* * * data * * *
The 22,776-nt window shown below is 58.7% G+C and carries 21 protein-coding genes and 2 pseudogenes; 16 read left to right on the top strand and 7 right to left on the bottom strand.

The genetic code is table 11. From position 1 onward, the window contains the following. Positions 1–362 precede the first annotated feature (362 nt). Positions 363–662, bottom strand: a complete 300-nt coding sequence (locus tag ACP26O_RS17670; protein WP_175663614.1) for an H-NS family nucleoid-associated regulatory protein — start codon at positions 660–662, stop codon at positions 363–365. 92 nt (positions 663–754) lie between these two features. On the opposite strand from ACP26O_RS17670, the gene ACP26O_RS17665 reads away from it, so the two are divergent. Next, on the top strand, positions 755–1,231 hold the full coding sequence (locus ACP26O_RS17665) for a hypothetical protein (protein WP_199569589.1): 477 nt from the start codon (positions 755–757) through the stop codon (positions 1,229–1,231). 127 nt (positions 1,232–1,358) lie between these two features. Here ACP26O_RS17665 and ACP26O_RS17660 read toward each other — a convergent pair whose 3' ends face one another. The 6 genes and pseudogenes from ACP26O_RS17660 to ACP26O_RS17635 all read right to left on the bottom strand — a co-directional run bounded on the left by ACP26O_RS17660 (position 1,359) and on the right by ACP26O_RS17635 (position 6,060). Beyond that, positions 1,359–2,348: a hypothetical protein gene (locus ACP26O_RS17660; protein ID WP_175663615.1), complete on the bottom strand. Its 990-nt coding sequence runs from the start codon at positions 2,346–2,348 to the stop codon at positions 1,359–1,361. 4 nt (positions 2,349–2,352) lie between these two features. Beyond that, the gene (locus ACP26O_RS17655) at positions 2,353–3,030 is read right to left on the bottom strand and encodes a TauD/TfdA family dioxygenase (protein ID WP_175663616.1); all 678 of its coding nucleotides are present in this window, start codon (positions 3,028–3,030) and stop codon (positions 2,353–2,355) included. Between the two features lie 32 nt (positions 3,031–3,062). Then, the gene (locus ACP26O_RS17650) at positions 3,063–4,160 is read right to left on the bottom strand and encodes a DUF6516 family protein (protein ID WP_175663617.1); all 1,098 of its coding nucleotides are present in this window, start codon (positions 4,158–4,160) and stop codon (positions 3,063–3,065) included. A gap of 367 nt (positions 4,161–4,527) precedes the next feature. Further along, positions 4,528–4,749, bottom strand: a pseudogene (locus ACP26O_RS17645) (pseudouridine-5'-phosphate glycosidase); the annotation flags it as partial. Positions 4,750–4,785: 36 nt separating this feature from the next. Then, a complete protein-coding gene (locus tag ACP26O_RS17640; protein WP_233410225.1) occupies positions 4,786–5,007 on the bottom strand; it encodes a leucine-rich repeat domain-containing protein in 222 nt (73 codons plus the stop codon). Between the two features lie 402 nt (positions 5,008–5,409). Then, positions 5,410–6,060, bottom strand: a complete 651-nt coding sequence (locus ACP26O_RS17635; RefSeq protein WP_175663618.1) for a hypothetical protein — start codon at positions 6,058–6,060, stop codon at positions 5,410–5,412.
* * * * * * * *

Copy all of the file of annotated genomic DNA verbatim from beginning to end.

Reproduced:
The 22,776-nt window shown below is 58.7% G+C and carries 21 protein-coding genes and 2 pseudogenes; 16 read left to right on the top strand and 7 right to left on the bottom strand.

The genetic code is table 11. From position 1 onward, the window contains the following. Positions 1–362 precede the first annotated feature (362 nt). Positions 363–662, bottom strand: a complete 300-nt coding sequence (locus tag ACP26O_RS17670; protein WP_175663614.1) for an H-NS family nucleoid-associated regulatory protein — start codon at positions 660–662, stop codon at positions 363–365. 92 nt (positions 663–754) lie between these two features. On the opposite strand from ACP26O_RS17670, the gene ACP26O_RS17665 reads away from it, so the two are divergent. Next, on the top strand, positions 755–1,231 hold the full coding sequence (locus ACP26O_RS17665) for a hypothetical protein (protein WP_199569589.1): 477 nt from the start codon (positions 755–757) through the stop codon (positions 1,229–1,231). 127 nt (positions 1,232–1,358) lie between these two features. Here ACP26O_RS17665 and ACP26O_RS17660 read toward each other — a convergent pair whose 3' ends face one another. The 6 genes and pseudogenes from ACP26O_RS17660 to ACP26O_RS17635 all read right to left on the bottom strand — a co-directional run bounded on the left by ACP26O_RS17660 (position 1,359) and on the right by ACP26O_RS17635 (position 6,060). Beyond that, positions 1,359–2,348: a hypothetical protein gene (locus ACP26O_RS17660; protein ID WP_175663615.1), complete on the bottom strand. Its 990-nt coding sequence runs from the start codon at positions 2,346–2,348 to the stop codon at positions 1,359–1,361. 4 nt (positions 2,349–2,352) lie between these two features. Beyond that, the gene (locus ACP26O_RS17655) at positions 2,353–3,030 is read right to left on the bottom strand and encodes a TauD/TfdA family dioxygenase (protein ID WP_175663616.1); all 678 of its coding nucleotides are present in this window, start codon (positions 3,028–3,030) and stop codon (positions 2,353–2,355) included. Between the two features lie 32 nt (positions 3,031–3,062). Then, the gene (locus ACP26O_RS17650) at positions 3,063–4,160 is read right to left on the bottom strand and encodes a DUF6516 family protein (protein ID WP_175663617.1); all 1,098 of its coding nucleotides are present in this window, start codon (positions 4,158–4,160) and stop codon (positions 3,063–3,065) included. A gap of 367 nt (positions 4,161–4,527) precedes the next feature. Further along, positions 4,528–4,749, bottom strand: a pseudogene (locus ACP26O_RS17645) (pseudouridine-5'-phosphate glycosidase); the annotation flags it as partial. Positions 4,750–4,785: 36 nt separating this feature from the next. Then, a complete protein-coding gene (locus tag ACP26O_RS17640; protein WP_233410225.1) occupies positions 4,786–5,007 on the bottom strand; it encodes a leucine-rich repeat domain-containing protein in 222 nt (73 codons plus the stop codon). Between the two features lie 402 nt (positions 5,008–5,409). Then, positions 5,410–6,060, bottom strand: a complete 651-nt coding sequence (locus ACP26O_RS17635; RefSeq protein WP_175663618.1) for a hypothetical protein — start codon at positions 6,058–6,060, stop codon at positions 5,410–5,412.